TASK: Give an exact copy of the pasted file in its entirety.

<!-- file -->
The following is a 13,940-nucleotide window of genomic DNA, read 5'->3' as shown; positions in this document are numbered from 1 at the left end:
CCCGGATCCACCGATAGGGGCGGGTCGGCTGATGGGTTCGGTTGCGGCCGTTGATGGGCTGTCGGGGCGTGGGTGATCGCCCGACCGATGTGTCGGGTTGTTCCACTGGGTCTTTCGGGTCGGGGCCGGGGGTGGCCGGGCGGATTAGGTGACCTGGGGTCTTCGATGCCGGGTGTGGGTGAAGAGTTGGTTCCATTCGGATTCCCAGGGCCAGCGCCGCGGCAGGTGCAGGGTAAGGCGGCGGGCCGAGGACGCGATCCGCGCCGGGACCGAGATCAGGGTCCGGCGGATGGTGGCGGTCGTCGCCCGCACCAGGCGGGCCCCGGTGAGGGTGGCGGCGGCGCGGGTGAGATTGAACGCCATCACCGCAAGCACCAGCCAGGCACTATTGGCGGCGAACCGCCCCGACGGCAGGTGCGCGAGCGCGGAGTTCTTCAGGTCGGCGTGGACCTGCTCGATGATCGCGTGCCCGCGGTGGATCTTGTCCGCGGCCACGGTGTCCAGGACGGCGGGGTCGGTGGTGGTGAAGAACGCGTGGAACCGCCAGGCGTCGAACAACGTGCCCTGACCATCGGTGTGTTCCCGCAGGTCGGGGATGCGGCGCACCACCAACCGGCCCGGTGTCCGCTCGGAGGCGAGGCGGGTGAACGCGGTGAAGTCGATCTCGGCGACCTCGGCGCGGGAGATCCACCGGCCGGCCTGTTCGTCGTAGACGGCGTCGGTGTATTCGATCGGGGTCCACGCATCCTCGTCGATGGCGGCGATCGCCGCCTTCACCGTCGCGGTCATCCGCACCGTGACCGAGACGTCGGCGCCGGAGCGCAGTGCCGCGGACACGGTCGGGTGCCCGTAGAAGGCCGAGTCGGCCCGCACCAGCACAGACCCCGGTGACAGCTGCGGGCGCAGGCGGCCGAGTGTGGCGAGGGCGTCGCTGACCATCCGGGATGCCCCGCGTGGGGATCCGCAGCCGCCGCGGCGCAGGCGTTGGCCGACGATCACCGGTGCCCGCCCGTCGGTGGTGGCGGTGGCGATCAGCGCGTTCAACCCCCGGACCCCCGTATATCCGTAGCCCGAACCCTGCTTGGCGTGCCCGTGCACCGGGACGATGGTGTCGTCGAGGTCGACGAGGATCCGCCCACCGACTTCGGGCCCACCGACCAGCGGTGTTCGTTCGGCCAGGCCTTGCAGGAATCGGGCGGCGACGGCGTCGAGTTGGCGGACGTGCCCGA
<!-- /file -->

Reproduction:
The following is a 13,940-nucleotide window of genomic DNA, read 5'->3' as shown; positions in this document are numbered from 1 at the left end:
CCCGGATCCACCGATAGGGGCGGGTCGGCTGATGGGTTCGGTTGCGGCCGTTGATGGGCTGTCGGGGCGTGGGTGATCGCCCGACCGATGTGTCGGGTTGTTCCACTGGGTCTTTCGGGTCGGGGCCGGGGGTGGCCGGGCGGATTAGGTGACCTGGGGTCTTCGATGCCGGGTGTGGGTGAAGAGTTGGTTCCATTCGGATTCCCAGGGCCAGCGCCGCGGCAGGTGCAGGGTAAGGCGGCGGGCCGAGGACGCGATCCGCGCCGGGACCGAGATCAGGGTCCGGCGGATGGTGGCGGTCGTCGCCCGCACCAGGCGGGCCCCGGTGAGGGTGGCGGCGGCGCGGGTGAGATTGAACGCCATCACCGCAAGCACCAGCCAGGCACTATTGGCGGCGAACCGCCCCGACGGCAGGTGCGCGAGCGCGGAGTTCTTCAGGTCGGCGTGGACCTGCTCGATGATCGCGTGCCCGCGGTGGATCTTGTCCGCGGCCACGGTGTCCAGGACGGCGGGGTCGGTGGTGGTGAAGAACGCGTGGAACCGCCAGGCGTCGAACAACGTGCCCTGACCATCGGTGTGTTCCCGCAGGTCGGGGATGCGGCGCACCACCAACCGGCCCGGTGTCCGCTCGGAGGCGAGGCGGGTGAACGCGGTGAAGTCGATCTCGGCGACCTCGGCGCGGGAGATCCACCGGCCGGCCTGTTCGTCGTAGACGGCGTCGGTGTATTCGATCGGGGTCCACGCATCCTCGTCGATGGCGGCGATCGCCGCCTTCACCGTCGCGGTCATCCGCACCGTGACCGAGACGTCGGCGCCGGAGCGCAGTGCCGCGGACACGGTCGGGTGCCCGTAGAAGGCCGAGTCGGCCCGCACCAGCACAGACCCCGGTGACAGCTGCGGGCGCAGGCGGCCGAGTGTGGCGAGGGCGTCGCTGACCATCCGGGATGCCCCGCGTGGGGATCCGCAGCCGCCGCGGCGCAGGCGTTGGCCGACGATCACCGGTGCCCGCCCGTCGGTGGTGGCGGTGGCGATCAGCGCGTTCAACCCCCGGACCCCCGTATATCCGTAGCCCGAACCCTGCTTGGCGTGCCCGTGCACCGGGACGATGGTGTCGTCGAGGTCGACGAGGATCCGCCCACCGACTTCGGGCCCACCGACCAGCGGTGTTCGTTCGGCCAGGCCTTGCAGGAATCGGGCGGCGACGGCGTCGAGTTGGCGGACGTGCCCGA